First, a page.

I've recently (2 years ago) started studying and doing graphic design work, and I've only adjudicated work with print shops in stationery (calendars, envelopes, notepads) for the company I work for.

About colour profiles: There are A LOT of colour profiles, from which I figure SWOP v2 and FOGRA to be the most used. I'm in Europe so should FOGRA be the standard?. The printer we have in the office has the following profiles in the driver: SWOP, Euroscale, Japan Color, ISO coated and ISO uncoated. Should this match the file's color profile? What should I use for standard office paper printing? And for external print jobs?

Thank you

  • Hi yellowmatter and welcome to GD.SE! Your question(s) will likely get closed as too broad. Please split each specific question you have. You should make one question per post. The tour might be a good starting point :)
    – curious
    Jun 2, 2022 at 15:12
  • I agree with @curious. You have at least 4 questions if not more: 1. "Do offset jobs with 1, 2 or 3 colors vary a lot in cost?". 2. "Have recent developments in digital printers / technology started to make offset worse in comparison cost and quality-wise?". 3. "I'm in Europe so should FOGRA be the standard?". 4. A big ball of color profile confusion regarding printing on an office printer, how to set up InDesign, how to set up InDesign documents and how to set up your printer.
    – Wolff
    Jun 2, 2022 at 15:35
  • 1
    Part of the reason that offset costs more for small runs is that the setup and clean down time & effort is the same for 1 sheet as it is for 50,000. It can take half a morning to get a big litho press running, with a 3-man team, even once you have the plates. Digital costs the same per sheet, as there's no setup nor clean down.
    – Tetsujin
    Jun 2, 2022 at 15:43
  • You're right, the post is a bit long, i'll edit it. Jun 2, 2022 at 16:21
  • It's not just about length but more about asking one question per question post
    – curious
    Jun 2, 2022 at 16:36

1 Answer 1


Ok the entire purpose and inner working of profiles is a bit counterintuitive. Mainly because what you think of being as one thing is actually several things bundled into one.

Firstof, lets introduce some language to help you think clearer.

  • A calibration is tuning a system so that it shows a standard value

  • A characterisation is measuring your system to know how its different from the calibration.

  • Emulation is using characterisation to act as if you were calibrated in some space. Unlike calibration there is no guarantee that the space can be attained, just that you will try your best.

  • Simulation is trying to show you what another device would look like in software

  • Profiles deal with describing your devices color capabilities and what you intend to be done with colors it can not do. It can also be used to describe calibration targets and convert from one space to another, so that you can simulate and emulate.

What does the printer profiles mean? Well we dont know, youd have to read your printers technical manual. Presumably the printer has some way to measure itself and then either calibrate to or emulate the space in question. Or not its all just marketting.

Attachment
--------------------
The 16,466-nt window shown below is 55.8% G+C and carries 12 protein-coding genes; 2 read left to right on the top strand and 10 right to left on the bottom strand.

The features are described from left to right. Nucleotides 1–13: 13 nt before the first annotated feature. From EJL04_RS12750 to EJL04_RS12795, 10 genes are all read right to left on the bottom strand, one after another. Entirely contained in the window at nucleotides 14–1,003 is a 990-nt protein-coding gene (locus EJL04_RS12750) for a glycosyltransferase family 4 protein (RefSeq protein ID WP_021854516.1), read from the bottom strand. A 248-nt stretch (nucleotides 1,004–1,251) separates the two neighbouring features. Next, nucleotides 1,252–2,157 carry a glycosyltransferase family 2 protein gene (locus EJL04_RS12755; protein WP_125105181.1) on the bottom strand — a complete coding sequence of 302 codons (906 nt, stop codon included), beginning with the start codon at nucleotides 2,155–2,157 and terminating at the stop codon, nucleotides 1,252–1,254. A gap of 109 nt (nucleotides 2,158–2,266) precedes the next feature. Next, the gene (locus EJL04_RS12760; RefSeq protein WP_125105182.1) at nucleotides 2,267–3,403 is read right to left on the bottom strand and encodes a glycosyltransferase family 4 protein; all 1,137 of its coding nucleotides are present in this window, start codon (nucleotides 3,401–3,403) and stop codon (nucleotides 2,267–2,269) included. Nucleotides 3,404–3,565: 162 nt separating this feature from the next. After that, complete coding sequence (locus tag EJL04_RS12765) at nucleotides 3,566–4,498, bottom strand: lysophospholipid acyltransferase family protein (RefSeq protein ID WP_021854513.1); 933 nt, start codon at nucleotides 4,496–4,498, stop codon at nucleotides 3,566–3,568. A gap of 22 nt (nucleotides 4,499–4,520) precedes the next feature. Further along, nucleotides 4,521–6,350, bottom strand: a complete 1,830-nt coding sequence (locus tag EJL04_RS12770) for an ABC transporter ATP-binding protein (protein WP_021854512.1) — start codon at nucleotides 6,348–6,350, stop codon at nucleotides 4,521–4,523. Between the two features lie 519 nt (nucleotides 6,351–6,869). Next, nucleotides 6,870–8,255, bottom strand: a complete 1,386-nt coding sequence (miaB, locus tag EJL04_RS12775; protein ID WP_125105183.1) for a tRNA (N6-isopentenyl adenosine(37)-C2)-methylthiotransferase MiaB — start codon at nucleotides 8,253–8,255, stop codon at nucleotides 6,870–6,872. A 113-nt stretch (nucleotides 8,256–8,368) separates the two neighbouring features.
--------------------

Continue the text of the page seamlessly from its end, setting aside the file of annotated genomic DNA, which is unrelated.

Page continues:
In reality you should measure your results. But i am under no illusion that most users have this capability.

Ok so now your subquestions. Easiest first: What should I use for standard office paper printing?

There is no such thing as standard printer paper. What you do is you run the calibration cycle when you change your paper brand, or every so often. Then you choose the profile you want your printer to proof for. How good this is anybodys guess no measurement done by you.

Should this match the file's color profile?

Maybe. In reality this is a kind of sophisticated question. Its a bit like asking how to get from a to b in a city, there are lots of ways to do it. Some of which are downright insane, but might qualify for some special purpose. Lets split it up to 3 categories:

  1. Those that actually dont need any accuracy at all. In this case it hardly matters for anything other than being able to see that your color isnt wildly out of capabilities of your device and theres some semblance of sanity in your workflow.

    In this case you probably want to use a colorspace that is good for you to work in. You would probably keep most of your photographic images tagged with profile and keep images in rgb and only set cmyk colors for black and very dark colors. Use whatever makes sense for your country, soft proof your device space and avoid super saturated colors.

    98% of users are in this category including 70% of designers.

  2. You have some archivial need or presentation need where some repeatability is in order.

    Like example i print colored labels that get cut to shape. Since there is lots of labels and stock sometimes changes i prefer not to scrape all labels off everytime I make a change.* So i wish to document what i used when i made the first batch. I dont actually care that the color isnt same just as long as it hits the ballpark. I trust that the new printer we now have can be close enough not to cause people to notice.

    Again, just choose one and keep it tagged. Probably in this case you may or may not want to specify full cmyk.

  3. Its mission critical. Like packages for consumer goods sold in retail stores. Any deviation in color will raise questions of a bad batch and thus really cost you money.

    In this case you hire a person to set up everything periodically, train new people every now and then.

And for external print jobs?

Ask your printer not random strangers on internet.

* ok so it does not make sense to make one label at a time so i might redo one shelf at a at a time.

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